(Greek: hypnos, sleep)
That artificial form of profound sleep in which the body of a person is apparently in a state of complete lethargy, while his mind appears to be perfectly awake, but only within the range in which he is subject to the operator.
The operator has the subject in his power, and can make him do his will.
The subject passes under the absolute rule of the operator, who assumes full command of the subject's senses and mental faculties.
Most of the various phenomena of hypnotism, if not all of them, are of a natural character.
The mystery which originally surrounded hypnotism has long since been removed.
The all-potent factor and the exclusive cause of the phenomena are suggestion and the absolute surrender of the patient to the practitioner.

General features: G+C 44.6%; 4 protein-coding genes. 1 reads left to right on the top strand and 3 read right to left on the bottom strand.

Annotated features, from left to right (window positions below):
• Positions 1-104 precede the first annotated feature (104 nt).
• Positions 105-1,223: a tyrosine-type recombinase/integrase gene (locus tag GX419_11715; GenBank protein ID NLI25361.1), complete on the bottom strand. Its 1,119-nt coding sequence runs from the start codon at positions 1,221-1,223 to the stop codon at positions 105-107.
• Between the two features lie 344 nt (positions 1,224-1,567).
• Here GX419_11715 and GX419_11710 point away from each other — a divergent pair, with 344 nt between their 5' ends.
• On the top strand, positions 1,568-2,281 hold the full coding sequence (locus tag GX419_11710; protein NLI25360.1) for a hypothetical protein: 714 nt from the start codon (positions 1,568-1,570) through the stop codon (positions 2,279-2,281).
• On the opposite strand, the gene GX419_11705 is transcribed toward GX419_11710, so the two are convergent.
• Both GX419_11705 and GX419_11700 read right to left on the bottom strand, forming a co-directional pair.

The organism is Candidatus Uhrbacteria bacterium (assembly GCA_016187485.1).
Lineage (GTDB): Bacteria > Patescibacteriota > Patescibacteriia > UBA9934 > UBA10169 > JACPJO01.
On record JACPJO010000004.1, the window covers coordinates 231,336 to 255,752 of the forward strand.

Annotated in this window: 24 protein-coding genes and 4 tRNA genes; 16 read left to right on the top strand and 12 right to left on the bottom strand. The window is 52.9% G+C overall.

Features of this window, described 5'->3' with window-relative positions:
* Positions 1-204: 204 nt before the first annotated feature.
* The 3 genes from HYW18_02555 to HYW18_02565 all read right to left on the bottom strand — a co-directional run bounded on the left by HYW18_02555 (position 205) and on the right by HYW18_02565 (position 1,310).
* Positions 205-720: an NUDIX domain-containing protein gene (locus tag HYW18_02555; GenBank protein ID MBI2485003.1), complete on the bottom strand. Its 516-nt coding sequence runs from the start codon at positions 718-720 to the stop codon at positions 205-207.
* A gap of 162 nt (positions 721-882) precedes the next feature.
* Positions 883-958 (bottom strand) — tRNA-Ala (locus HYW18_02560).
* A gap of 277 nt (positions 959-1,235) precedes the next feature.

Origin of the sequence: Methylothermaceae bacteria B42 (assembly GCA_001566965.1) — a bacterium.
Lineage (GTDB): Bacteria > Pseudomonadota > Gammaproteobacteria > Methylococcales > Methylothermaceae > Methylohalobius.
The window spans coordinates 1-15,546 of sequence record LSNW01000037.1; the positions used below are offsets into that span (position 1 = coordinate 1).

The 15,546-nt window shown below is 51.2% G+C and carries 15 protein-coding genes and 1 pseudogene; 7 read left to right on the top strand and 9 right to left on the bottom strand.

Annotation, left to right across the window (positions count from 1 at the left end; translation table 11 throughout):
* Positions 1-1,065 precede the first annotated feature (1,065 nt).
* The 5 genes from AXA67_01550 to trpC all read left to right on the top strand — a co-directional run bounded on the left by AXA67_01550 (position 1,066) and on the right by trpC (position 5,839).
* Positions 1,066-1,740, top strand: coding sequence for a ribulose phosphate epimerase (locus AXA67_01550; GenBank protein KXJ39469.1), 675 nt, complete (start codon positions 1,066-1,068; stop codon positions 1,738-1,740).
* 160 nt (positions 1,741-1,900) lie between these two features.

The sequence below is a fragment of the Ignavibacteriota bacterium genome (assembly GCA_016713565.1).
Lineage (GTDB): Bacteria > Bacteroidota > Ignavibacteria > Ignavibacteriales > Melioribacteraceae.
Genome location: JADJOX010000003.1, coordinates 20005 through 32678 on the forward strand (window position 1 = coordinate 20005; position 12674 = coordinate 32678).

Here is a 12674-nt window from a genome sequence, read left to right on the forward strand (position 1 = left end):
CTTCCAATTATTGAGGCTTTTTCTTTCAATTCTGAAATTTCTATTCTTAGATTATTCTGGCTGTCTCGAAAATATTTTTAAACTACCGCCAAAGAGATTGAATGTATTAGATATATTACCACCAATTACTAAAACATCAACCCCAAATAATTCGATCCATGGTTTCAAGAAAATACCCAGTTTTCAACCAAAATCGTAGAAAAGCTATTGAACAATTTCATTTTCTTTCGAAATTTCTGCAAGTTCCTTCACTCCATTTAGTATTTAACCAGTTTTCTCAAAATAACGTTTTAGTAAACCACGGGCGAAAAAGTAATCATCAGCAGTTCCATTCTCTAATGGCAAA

When practised by reliable medical men for therapeutic purposes, or by physiologists for the sake of research, hypnotism may be made use of, provided the necessary precautions are taken to avert bodily and spiritual dangers.
Hypnotism when practised by ordinary jugglers and charlatans is a perilous undertaking, and should be discountenanced and forbidden by law.
New Catholic Dictionary